The simple web-based application allows users to ask questions and vote on existing questions. The most popular questions move to the top. The product worked so well for the tech talks that Google launched it internally to help organize meetings. Not only can users submit questions, they can also submit ideas or suggestions which are displayed for others to vote up or down. Those who submit questions also have the option of including a short YouTube video. In April of 2008 Moderator was made publicly available.
|This is an example of a moderator idea on which users can vote.|
The most public display of Google Moderator came during the 2008 elections when then candidate Obama used Google Moderator in his "Open for Questions" campaign. Over 4.7 million votes were cast.
|Moderator on the iPad.|
One thing that I don't like about Moderator is that you must have a Google Account in order to submit or vote on ideas. Even if you setup your series as allowing anonymous submissions, users must be logged in to submit votes or ideas. If you are a Google Apps school, this isn't a big idea as your students will already have accounts that will work however if you are not, managing the logins for a class so that they can use moderator is daunting.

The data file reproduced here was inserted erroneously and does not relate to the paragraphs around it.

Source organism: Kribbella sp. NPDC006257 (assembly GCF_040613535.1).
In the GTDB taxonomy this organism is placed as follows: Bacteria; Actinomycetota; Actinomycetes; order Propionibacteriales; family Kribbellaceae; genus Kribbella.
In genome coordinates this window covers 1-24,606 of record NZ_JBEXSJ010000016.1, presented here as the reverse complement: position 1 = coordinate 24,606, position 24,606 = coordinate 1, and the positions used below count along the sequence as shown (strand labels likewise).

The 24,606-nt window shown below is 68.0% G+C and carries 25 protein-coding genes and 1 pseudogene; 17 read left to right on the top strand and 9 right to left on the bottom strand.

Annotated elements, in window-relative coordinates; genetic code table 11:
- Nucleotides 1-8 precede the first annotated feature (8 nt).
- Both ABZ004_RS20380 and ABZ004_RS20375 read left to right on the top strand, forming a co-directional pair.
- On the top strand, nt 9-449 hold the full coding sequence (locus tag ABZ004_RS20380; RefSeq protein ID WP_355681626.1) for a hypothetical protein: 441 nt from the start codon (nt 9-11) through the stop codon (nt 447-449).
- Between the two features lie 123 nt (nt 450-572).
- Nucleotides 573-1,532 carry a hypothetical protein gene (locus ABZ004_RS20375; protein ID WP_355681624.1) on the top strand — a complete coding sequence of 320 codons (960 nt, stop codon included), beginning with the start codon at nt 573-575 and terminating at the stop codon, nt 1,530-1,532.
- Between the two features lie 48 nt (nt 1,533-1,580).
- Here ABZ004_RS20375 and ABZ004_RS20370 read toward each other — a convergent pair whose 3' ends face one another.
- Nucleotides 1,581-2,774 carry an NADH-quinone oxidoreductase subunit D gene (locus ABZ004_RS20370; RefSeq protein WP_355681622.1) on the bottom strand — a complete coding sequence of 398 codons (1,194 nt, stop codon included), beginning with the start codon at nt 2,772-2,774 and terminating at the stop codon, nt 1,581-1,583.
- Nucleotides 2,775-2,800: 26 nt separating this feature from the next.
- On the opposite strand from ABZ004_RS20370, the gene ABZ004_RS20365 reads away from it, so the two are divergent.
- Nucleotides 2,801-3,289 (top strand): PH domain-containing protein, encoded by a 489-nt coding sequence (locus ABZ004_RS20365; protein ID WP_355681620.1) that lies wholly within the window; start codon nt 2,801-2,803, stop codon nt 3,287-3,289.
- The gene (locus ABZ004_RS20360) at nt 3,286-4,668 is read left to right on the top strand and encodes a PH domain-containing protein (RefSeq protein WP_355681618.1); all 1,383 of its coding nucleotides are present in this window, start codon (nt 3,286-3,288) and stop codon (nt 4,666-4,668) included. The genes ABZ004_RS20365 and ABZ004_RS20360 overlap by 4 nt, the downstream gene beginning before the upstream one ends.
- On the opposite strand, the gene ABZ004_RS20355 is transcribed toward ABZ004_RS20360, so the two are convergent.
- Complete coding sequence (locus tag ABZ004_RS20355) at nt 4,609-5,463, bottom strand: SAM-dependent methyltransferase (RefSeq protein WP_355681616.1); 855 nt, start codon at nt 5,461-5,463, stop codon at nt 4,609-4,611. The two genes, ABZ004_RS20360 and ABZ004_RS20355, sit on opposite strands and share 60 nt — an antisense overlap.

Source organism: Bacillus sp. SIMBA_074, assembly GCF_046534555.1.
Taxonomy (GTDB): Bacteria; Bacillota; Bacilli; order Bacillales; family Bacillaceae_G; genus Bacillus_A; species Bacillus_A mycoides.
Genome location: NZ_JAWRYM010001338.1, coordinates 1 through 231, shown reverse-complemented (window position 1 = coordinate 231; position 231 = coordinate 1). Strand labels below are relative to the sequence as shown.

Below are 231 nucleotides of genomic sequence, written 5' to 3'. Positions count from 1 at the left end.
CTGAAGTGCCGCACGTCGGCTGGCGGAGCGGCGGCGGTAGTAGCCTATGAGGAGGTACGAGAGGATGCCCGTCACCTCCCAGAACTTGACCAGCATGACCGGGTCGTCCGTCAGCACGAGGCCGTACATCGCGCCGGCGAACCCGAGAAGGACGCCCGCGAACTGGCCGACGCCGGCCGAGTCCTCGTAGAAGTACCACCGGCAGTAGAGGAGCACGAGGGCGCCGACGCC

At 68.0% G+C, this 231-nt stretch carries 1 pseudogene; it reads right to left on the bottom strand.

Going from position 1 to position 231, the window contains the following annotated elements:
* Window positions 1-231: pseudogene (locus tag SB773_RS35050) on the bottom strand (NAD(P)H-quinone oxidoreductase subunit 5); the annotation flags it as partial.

Despite this challenge, there are some great applications for moderator in education. Instead of posting these ideas below, I've created a Moderator "series" in which you can view my ideas, vote on them, ad add your own. We'll see which one is the most popular! Don't be shy, vote and submit ideas!
|Click to view and vote on ideas!|